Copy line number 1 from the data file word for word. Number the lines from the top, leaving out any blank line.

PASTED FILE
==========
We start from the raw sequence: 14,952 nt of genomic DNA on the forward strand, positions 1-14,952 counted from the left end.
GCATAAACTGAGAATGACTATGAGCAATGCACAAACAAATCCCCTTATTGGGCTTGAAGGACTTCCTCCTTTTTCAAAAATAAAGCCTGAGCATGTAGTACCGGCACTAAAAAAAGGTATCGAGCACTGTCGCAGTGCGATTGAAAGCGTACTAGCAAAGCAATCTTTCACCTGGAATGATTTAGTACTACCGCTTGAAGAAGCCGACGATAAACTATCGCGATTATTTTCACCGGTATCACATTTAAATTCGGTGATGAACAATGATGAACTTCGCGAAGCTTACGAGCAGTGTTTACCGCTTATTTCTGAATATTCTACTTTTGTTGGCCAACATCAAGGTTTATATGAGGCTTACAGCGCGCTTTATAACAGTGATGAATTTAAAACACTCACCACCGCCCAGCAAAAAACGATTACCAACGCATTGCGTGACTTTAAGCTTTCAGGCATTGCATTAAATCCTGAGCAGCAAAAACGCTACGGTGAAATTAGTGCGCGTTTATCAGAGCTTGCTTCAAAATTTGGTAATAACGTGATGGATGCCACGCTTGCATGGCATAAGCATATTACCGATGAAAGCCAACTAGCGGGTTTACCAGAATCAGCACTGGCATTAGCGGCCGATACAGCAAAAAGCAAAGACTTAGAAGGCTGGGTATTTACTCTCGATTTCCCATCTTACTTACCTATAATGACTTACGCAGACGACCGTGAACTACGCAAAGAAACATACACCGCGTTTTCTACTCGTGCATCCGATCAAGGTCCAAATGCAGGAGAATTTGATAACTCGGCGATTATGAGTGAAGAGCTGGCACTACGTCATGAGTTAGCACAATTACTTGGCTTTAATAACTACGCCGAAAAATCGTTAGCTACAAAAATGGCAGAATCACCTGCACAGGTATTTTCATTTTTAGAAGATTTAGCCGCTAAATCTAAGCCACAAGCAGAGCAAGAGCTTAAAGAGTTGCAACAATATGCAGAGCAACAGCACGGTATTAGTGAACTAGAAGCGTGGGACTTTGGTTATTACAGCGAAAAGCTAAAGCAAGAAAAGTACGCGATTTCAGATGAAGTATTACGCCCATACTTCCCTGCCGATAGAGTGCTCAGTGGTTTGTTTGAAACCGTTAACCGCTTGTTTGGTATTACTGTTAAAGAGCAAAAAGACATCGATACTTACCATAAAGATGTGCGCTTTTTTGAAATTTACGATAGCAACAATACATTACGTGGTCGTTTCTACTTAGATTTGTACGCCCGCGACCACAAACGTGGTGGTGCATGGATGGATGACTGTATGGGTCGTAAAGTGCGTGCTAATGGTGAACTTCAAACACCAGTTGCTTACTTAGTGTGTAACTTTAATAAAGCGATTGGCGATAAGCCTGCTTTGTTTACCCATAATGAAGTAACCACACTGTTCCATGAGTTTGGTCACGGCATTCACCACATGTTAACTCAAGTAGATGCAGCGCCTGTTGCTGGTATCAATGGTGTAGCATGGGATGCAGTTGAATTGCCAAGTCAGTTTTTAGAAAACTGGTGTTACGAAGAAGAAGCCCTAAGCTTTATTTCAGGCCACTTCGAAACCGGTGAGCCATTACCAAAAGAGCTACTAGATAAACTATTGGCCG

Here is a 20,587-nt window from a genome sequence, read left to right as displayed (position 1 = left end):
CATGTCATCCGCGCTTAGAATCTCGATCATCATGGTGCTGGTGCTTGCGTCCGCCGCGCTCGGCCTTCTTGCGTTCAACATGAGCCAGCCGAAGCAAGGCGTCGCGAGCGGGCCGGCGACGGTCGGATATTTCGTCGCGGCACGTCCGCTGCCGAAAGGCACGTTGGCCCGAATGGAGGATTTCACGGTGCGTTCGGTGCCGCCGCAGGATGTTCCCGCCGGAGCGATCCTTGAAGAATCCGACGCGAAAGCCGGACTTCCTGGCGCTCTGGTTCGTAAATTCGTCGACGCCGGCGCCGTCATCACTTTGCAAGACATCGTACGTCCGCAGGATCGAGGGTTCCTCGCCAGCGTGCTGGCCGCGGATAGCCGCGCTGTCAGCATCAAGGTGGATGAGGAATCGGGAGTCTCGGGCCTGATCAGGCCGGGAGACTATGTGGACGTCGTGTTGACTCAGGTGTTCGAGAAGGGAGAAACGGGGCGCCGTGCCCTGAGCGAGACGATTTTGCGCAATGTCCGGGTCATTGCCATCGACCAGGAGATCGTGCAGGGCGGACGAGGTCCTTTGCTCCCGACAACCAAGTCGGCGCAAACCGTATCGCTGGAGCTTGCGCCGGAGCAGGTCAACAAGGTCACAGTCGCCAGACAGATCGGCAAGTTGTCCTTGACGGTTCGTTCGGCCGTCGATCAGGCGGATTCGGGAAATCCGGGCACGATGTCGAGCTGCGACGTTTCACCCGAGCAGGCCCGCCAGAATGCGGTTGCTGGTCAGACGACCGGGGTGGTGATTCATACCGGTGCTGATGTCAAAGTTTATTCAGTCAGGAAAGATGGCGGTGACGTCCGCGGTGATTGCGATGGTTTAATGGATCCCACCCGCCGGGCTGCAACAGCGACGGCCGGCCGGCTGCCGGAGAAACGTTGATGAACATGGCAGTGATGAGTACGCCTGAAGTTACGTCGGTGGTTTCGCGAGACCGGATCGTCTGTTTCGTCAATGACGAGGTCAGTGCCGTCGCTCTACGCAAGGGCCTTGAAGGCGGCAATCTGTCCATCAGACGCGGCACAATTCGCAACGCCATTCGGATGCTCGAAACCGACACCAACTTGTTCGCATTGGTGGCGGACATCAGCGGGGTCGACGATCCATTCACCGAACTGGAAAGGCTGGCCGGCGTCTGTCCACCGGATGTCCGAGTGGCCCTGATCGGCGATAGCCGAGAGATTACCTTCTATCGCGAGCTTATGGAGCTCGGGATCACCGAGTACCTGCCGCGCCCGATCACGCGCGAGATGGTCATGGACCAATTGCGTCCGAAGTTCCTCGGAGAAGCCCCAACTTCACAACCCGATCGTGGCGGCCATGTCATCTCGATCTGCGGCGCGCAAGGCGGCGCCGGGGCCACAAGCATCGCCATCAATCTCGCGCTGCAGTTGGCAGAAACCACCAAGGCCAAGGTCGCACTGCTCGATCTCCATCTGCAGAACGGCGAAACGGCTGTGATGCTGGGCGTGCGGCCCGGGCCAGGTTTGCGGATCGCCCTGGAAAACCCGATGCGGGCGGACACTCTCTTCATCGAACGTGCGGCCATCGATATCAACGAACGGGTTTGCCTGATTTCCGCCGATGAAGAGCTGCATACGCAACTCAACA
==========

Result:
We start from the raw sequence: 14,952 nt of genomic DNA on the forward strand, positions 1-14,952 counted from the left end.